How to Become a Nutrition Nurse

Gayle Morris, MSN
Updated June 25, 2024
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Nutrition nurses are registered nurses with expertise in dietary support. Explore how to become a nutrition nurse and potential salaries.
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Nursing allows you to specialize in many different areas. Nutrition nurses are highly skilled communicators with expertise in nutrition support, making them a valuable asset to the medical profession and their patients.

Explore how to become a nutrition nurse, including school requirements and the necessary credentials.

How Long to Become

3-5 years

Degree Required


Certifications (Recommended)

AANC | Nutrition Support Certification | CNSC

Popular Online RN-to-BSN Programs

Learn about start dates, transferring credits, availability of financial aid, and more by contacting the universities below.

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What is a Nutrition Nurse?

Nutrition nurses are registered nurses (RNs) with specialized nutrition training. While it’s not a formal designation, nutrition nurses — or nurse nutritionists — can work in a variety of fields where nutrition is a factor in managing diseases or chronic health conditions.

Nutrition nurses can span practice areas, including geriatrics, cancer care, schools, public health departments, research institutions, weight management institutions, and home health care.

Specifically, a nutrition nurse often has expertise in overall nutritional support and how nutrition can affect specific medical conditions.

A certification from the National Board of Nutrition Support Certification (NBNSC) or the American Association of Nutritional Consultants (AANC) is required to pursue this work in some states or healthcare organizations.

Even if your state or employer does not require certification, most employers prefer it. Certification can offer opportunities in:

  • Long-term care and geriatrics
  • Hospitals
  • Schools
  • Outpatient settings
  • Wellness programs

Nutrition nurses may utilize nutritional therapies, such as supplements, tube feedings, intravenous feedings, or a combination. Their recommendations help support patients affected by diseases that impact eating, digestion, and absorption of nutrients.

Steps to Becoming a Nutrition Nurse

Nutrition nurses have excellent communication, time management, and interpersonal skills. Becoming a nutrition nurse begins with an RN credential. Before certification, you may complete an associate degree in nursing (ADN) or a bachelor of science in nursing (BSN).

Specific requirements for nutrition nurses may vary depending on your state. Certification demonstrates you have attained the necessary skills, but it is not required for practice.

Your state nursing board can answer questions about specific license requirements. Although nutrition nurses spend most of their time educating patients or prescribing treatment, most employers require RNs to be certified in basic life support (BLS) or advanced cardiac life support (ACLS).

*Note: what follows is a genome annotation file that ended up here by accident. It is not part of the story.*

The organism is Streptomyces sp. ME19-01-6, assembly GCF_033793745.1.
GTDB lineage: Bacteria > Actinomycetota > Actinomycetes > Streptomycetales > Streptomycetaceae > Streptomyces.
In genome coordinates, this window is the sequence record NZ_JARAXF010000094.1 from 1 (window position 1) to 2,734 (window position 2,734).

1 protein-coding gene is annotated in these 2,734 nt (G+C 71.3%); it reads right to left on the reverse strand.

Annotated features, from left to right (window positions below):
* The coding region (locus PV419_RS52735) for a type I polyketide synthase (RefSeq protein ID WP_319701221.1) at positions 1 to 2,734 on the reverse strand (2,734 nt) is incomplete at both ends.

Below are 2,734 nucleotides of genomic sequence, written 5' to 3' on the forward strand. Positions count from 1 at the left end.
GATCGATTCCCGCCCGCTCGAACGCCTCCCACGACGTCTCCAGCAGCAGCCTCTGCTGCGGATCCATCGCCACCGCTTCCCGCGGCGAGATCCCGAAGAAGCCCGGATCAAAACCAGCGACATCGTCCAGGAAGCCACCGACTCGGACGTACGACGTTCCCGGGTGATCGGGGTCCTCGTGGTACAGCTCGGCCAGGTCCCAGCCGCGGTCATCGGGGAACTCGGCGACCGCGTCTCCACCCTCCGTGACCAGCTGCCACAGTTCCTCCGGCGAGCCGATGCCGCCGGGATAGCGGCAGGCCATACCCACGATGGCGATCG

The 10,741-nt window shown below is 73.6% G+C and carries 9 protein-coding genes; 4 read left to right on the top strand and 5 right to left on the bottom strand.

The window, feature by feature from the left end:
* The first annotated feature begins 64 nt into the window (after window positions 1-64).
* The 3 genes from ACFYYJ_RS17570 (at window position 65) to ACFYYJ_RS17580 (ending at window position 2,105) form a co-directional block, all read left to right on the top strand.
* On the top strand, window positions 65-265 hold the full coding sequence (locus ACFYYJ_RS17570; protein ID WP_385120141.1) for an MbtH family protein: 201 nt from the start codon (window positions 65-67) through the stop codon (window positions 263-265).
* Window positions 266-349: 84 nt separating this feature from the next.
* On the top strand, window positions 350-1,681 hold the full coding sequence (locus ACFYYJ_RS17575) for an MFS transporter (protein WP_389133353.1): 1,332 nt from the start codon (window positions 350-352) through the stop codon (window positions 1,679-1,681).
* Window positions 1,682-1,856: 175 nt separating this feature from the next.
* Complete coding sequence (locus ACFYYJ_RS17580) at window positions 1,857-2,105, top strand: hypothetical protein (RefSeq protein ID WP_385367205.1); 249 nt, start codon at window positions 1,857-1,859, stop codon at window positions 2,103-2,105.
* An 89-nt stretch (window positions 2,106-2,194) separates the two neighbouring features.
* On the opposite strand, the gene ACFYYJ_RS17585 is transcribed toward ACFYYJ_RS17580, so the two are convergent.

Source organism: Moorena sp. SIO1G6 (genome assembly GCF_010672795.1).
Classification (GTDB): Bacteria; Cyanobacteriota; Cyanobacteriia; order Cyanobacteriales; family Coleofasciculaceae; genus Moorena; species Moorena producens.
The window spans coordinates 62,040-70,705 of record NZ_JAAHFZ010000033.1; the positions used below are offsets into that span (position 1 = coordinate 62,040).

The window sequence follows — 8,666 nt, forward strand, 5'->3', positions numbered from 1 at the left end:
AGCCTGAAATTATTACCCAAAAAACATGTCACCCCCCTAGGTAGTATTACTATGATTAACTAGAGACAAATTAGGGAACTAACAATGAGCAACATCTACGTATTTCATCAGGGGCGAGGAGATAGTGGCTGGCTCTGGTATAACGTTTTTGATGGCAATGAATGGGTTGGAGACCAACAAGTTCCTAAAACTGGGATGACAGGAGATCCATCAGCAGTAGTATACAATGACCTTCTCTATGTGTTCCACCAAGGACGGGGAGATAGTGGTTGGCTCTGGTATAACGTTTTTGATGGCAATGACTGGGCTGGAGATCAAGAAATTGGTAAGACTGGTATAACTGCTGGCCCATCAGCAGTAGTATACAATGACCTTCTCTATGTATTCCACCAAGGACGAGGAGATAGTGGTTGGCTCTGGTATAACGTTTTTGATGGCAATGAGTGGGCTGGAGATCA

1. 1

    Earn an ADN or BSN Degree From an Accredited Program

    An ADN typically takes two years to complete, while a BSN is a four-year nursing degree. Nurses with an ADN can advance their education in an accelerated RN-to-BSN program. Candidates with a bachelor’s in a non-nursing field can complete an accelerated BSN program. Nurses with a BSN may specialize in several fields, including geriatrics, parent/child, and nutrition.

  2. 2

    Pass the NCLEX Exam to Receive RN Licensure

    Passing the National Council Licensure Examination (NCLEX) is required to obtain a license to practice in all states. Candidates have up to six hours to answer questions in four categories.

  3. 3

    Earn Nutrition Certification From NBNSC or AANC

    The National Board of Nutrition Support Certification (NBNSC) and the American Association of Nutritional Consultants (AANC) offer certification examinations in nutritional support to validate an RN’s knowledge for employers.

    You may pursue a certification to demonstrate credibility with clients and other professionals. The AANC exam is based on a booklist given to the candidates. The candidate pays a one-time $400 fee and completes a series of tests.

    NBNSC exam candidates must first meet eligibility requirements. Nurses or nurse practitioners must be registered to practice in their state, and send a copy of their current license with their application. Both examining bodies recommend candidates have two years of nutrition support experience before certification.

  4. 4

    Find Employment

    After meeting the nutrition nurse school requirements and becoming certified, a nutrition nurse may seek employment in medical practices that provide nutrition support, such as clinics that address the needs of wound care, diabetes, cancer, and cardiovascular disease.

Nutrition Nurse Schooling

The time commitment to become a nutrition nurse depends on your current nursing education, experience, and background. Certification demonstrates credibility to your clients and future employers. While an ADN is the minimum degree required and the shortest path, BSN-prepared nurses have more job opportunities.

Nutrition nursing encompasses a variety of nursing positions that provide dietary interventions to address health and wellness. The traditional ADN or BSN pathway is the optimal starting point for nurses who want to direct their careers toward nutrition and dietary interventions.

While nutrition nurses can work with populations requiring nutritional support, they cannot call themselves dietitians or represent themselves as practicing dietetics. Most states license dietitians separately from nurses.